Birds of a Feather

You may have caught a flying demonstration or spied a silhouette on a rooftop, but the relationship Pace shares with its birds of prey goes way beyond that.

The tradition of falconry dates back to 2,000 BC China, when birds of prey were used by humans for hunting purposes and  given as gifts to indicate wealth and nobility. Despite the sport’s ancient roots, the tradition is still very much alive on Pace’s Westchester Campus. Assistant Director of the Environmental Center and master falconer James Eyring can attest to the changing roles of raptors and how the sport of falconry has evolved in this modern era.

“Falconry is a hunting sport, a blood sport. Ideally, you would fly a wild bird of prey and catch wild game,” explains Eyring. “ If you think about it, in the Middle Ages there were no guns, so if you wanted to eat (certain types of) poultry, you’d need a bird of prey to get some, because catching ducks is very difficult.”

Eyring postulates that the sport originated accidentally—that someone caught a hawk and kept it as a pet instead of eating it and that most likely, through instinct alone, the hawk chased after a duck or pheasant, which led to humans adopting and modifying the natural behavior of the birds of prey.

Today, Eyring’s birds serve a variety of purposes—both at Pace and in the surrounding communities. Fitted with small radio telemetry devices that can aid Eyring in locating a bird who has flown the coop, the hawks are featured in flying demonstrations that have become a staple during Pace’s Earth Month celebration, as part of welcome events for incoming students, and as a part of Homecoming for members of the Pace Community who are returning to campus. Additionally, Eyring takes the show on the road, traveling to nearby communities to speak to young people about habitat and environmental issues.

“With the demonstrations we do, the birds serve as an equalizer. I could walk into a school in Darien, Connecticut, or into a school in the South Bronx and the kids will have the same reactions,” he explains. “I walk in with an owl on my glove and there’s this aha moment that the bird’s presence offers. It really jump-starts the learning.”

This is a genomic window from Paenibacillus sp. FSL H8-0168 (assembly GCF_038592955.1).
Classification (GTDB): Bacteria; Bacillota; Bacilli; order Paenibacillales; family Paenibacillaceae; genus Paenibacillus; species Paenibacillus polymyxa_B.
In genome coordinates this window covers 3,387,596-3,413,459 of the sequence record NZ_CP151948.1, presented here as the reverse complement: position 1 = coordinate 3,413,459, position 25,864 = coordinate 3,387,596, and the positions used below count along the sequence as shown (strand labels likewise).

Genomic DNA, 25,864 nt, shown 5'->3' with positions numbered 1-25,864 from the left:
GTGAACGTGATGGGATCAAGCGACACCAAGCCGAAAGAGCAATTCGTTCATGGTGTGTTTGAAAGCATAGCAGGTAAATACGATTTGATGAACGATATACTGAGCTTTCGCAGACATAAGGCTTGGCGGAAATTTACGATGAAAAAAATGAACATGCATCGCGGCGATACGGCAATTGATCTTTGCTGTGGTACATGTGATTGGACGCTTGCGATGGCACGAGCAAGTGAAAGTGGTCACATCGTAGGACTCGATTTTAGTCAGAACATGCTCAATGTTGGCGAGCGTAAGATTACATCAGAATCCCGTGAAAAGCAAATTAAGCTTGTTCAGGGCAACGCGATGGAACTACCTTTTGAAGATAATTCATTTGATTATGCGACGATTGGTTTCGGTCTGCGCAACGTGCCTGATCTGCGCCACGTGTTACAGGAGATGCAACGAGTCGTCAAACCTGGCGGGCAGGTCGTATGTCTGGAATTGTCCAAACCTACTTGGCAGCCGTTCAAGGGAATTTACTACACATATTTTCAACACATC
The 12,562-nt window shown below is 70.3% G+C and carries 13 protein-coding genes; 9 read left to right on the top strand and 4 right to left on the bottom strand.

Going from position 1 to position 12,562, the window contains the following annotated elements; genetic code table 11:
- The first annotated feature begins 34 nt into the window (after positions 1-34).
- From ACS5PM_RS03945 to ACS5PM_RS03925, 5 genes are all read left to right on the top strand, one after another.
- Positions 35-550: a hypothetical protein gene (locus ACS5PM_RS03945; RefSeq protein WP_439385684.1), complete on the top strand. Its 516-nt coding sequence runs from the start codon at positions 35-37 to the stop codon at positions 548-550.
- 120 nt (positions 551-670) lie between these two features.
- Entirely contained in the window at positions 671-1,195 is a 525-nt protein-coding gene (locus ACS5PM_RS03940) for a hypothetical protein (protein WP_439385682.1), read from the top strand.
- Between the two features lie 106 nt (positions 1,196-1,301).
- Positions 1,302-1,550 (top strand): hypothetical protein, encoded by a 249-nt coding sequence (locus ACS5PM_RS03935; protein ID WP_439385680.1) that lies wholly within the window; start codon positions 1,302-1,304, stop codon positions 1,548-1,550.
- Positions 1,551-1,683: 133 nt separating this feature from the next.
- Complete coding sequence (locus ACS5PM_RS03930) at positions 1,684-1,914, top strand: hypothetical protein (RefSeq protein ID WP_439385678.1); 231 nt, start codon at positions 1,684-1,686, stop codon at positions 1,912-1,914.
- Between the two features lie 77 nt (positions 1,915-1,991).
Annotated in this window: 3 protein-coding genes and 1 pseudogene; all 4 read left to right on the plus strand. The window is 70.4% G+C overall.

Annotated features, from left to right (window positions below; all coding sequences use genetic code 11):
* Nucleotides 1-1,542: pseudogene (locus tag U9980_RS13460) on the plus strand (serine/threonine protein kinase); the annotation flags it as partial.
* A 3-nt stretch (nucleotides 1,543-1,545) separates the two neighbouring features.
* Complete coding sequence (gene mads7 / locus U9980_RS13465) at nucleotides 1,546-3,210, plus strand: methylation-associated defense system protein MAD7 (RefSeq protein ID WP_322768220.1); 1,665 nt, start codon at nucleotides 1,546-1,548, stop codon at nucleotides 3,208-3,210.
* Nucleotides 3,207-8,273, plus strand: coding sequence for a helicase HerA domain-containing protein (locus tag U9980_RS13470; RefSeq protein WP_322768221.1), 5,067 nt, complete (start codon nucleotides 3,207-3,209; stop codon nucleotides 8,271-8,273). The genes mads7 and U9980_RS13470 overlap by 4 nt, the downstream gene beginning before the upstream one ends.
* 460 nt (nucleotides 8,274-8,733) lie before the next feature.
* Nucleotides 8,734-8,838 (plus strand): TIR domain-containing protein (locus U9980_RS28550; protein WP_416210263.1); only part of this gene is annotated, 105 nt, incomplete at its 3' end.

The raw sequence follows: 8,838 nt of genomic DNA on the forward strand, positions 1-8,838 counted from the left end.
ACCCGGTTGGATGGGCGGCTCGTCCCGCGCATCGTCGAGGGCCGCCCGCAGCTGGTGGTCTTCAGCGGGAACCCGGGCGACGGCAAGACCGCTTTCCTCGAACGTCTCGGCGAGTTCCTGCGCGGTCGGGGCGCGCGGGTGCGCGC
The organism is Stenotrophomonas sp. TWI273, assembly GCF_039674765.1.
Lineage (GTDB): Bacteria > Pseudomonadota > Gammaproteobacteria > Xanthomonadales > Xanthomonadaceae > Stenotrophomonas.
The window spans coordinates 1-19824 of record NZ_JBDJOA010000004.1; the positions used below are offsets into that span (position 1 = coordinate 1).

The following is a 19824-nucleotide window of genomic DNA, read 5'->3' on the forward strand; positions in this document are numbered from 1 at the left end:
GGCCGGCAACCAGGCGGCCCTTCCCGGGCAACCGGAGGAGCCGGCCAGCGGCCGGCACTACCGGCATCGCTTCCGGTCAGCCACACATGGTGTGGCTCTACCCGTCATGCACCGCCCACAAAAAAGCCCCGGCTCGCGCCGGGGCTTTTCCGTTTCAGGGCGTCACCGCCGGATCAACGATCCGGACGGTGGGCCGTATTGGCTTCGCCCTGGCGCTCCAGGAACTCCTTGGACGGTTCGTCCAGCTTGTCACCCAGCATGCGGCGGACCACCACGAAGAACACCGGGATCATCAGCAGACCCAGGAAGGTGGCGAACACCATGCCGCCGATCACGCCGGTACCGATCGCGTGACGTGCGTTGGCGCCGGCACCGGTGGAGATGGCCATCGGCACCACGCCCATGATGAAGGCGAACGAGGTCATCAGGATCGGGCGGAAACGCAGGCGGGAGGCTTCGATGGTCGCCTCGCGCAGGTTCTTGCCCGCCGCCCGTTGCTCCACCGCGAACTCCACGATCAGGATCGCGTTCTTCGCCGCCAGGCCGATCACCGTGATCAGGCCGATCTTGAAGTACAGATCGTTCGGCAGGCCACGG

For Eyring, his own aha moment came to him when he was growing up in North Salem, New York. At the time, Eyring’s father was a dog trainer that used live pigeons and quail to aid in the dogs’ training. One day, near his father’s birdcages, Eyring spotted a raptor wearing leather jesses around its legs, which Eyring knew to mean that the bird “belonged” to a falconer—one that he was determined to find. Eventually, he did find the bird’s owner, falconer Paul Kupchok, who spent two years as Eyring’s  mentor and sponsor while he apprenticed  as a New York  State falconer

Eyring eventually found himself on Pace’s Westchester Campus and three decades later, he is the care taker for 70+ animals, including uromastyx lizards, chinchillas, and a 9’ long Burmese python named Thud; but it’s the birds that steal the show.

The collection includes Oscar, the affectionate, Furby-faced Barred owl; Ophelia, the squawky, Peregrine-Gyr hybrid falcon; Delta, the large Lanner falcon whose species is native to Africa; and the tiny kestrel, Phineas. In addition to his sporting birds, there are several other large birds of prey that call Pace home.

“Elvis is my favorite. He’s definitely the star,” says Eyring of a Gyr-Saker hybrid falcon. “We’ve had him since he was an eight-day-old eyeass, or baby falcon, and he’s the most reliable flyer.” Part of what makes Elvis and his feathered friends so successful is careful weight management on Eyring’s part. Each morning, he weighs each bird and records the data—a few mere grams in a bird’s weight can mean the difference between soaring skyward or sluggishly perching.

Though most of Pace’s raptors have made their way to Eyring for rehabilitation and release back into the wild, there are several birds that remain on campus due to their inability to fend for themselves and—despite Eyring’s best attempts—their diminished fear of humans.

“Some of the birds are used in the flying demonstrations, but Merle is my hunter,” he explains about a large Harris Hawk, native to the Southwestern U.S. and parts of South America. “Traditionally, the falconer and the bird would share the bird’s quarry. She’ll take ducks, pheasant, muskrats, rabbits, and squirrels; it’s pretty impressive.”

For more information about the birds of prey on Pace’s Westchester Campus, or to learn more about the Environmental Center, click here.

Pace Celebrates Earth Day All Month Long

Are you interested in being a little greener? The Pace Community is invited to celebrate Earth Month every day in April, here at Pace!

By Pace student Helen Arase ’14

Pace has always been a leader in environmental studies, so why not take advantage of learning and participating with some of the best? There will be at least 30 programs this month to excite and inspire you and your classmates to have a little more appreciation of what’s around us.

So, how did Earth day grow from one day to one month? Nine years ago, Angelo Spillo, director of the Environmental Center, started Earth Month, as a way for the Pace Community to extend Earth Day and learn to fully appreciate the environment. He says, “It’s very rewarding because now it has evolved into an interdisciplinary event that involves all components of Pace, including faculty, staff, and students from all of our schools and departments.”